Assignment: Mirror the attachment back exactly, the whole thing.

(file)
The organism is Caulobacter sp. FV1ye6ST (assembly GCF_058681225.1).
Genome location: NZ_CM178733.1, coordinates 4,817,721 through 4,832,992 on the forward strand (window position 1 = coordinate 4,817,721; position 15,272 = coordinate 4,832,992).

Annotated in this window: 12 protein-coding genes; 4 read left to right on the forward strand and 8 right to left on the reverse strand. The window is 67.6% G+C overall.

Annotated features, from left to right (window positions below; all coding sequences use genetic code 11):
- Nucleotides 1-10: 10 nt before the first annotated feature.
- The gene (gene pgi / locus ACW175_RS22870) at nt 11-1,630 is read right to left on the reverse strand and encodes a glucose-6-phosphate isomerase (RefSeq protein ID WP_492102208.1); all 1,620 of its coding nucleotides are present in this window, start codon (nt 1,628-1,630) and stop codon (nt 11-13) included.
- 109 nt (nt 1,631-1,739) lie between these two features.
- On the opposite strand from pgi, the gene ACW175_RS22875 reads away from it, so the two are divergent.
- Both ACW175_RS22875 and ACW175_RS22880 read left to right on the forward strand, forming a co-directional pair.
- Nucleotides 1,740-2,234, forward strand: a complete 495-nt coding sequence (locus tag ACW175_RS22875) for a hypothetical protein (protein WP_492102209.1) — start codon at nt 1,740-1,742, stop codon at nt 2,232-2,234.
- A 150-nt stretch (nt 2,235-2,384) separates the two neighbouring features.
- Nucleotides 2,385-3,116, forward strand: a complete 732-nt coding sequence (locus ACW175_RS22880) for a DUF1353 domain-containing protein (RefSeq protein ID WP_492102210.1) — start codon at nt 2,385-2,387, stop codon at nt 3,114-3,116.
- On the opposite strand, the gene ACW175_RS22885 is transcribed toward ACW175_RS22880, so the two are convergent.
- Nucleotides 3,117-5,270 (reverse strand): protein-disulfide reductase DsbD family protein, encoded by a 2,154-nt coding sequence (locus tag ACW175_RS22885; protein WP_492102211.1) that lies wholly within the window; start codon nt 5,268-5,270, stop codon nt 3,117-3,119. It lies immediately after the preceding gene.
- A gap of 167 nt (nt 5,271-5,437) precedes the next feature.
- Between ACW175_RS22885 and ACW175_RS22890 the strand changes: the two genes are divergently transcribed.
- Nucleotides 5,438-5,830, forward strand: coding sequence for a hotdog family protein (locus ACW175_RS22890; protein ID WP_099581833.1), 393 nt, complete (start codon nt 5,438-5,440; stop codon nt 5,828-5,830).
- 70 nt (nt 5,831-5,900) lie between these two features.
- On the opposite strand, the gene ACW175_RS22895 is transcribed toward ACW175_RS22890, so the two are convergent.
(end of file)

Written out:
The organism is Caulobacter sp. FV1ye6ST (assembly GCF_058681225.1).
Genome location: NZ_CM178733.1, coordinates 4,817,721 through 4,832,992 on the forward strand (window position 1 = coordinate 4,817,721; position 15,272 = coordinate 4,832,992).

Annotated in this window: 12 protein-coding genes; 4 read left to right on the forward strand and 8 right to left on the reverse strand. The window is 67.6% G+C overall.

Annotated features, from left to right (window positions below; all coding sequences use genetic code 11):
- Nucleotides 1-10: 10 nt before the first annotated feature.
- The gene (gene pgi / locus ACW175_RS22870) at nt 11-1,630 is read right to left on the reverse strand and encodes a glucose-6-phosphate isomerase (RefSeq protein ID WP_492102208.1); all 1,620 of its coding nucleotides are present in this window, start codon (nt 1,628-1,630) and stop codon (nt 11-13) included.
- 109 nt (nt 1,631-1,739) lie between these two features.
- On the opposite strand from pgi, the gene ACW175_RS22875 reads away from it, so the two are divergent.
- Both ACW175_RS22875 and ACW175_RS22880 read left to right on the forward strand, forming a co-directional pair.
- Nucleotides 1,740-2,234, forward strand: a complete 495-nt coding sequence (locus tag ACW175_RS22875) for a hypothetical protein (protein WP_492102209.1) — start codon at nt 1,740-1,742, stop codon at nt 2,232-2,234.
- A 150-nt stretch (nt 2,235-2,384) separates the two neighbouring features.
- Nucleotides 2,385-3,116, forward strand: a complete 732-nt coding sequence (locus ACW175_RS22880) for a DUF1353 domain-containing protein (RefSeq protein ID WP_492102210.1) — start codon at nt 2,385-2,387, stop codon at nt 3,114-3,116.
- On the opposite strand, the gene ACW175_RS22885 is transcribed toward ACW175_RS22880, so the two are convergent.
- Nucleotides 3,117-5,270 (reverse strand): protein-disulfide reductase DsbD family protein, encoded by a 2,154-nt coding sequence (locus tag ACW175_RS22885; protein WP_492102211.1) that lies wholly within the window; start codon nt 5,268-5,270, stop codon nt 3,117-3,119. It lies immediately after the preceding gene.
- A gap of 167 nt (nt 5,271-5,437) precedes the next feature.
- Between ACW175_RS22885 and ACW175_RS22890 the strand changes: the two genes are divergently transcribed.
- Nucleotides 5,438-5,830, forward strand: coding sequence for a hotdog family protein (locus ACW175_RS22890; protein ID WP_099581833.1), 393 nt, complete (start codon nt 5,438-5,440; stop codon nt 5,828-5,830).
- 70 nt (nt 5,831-5,900) lie between these two features.
- On the opposite strand, the gene ACW175_RS22895 is transcribed toward ACW175_RS22890, so the two are convergent.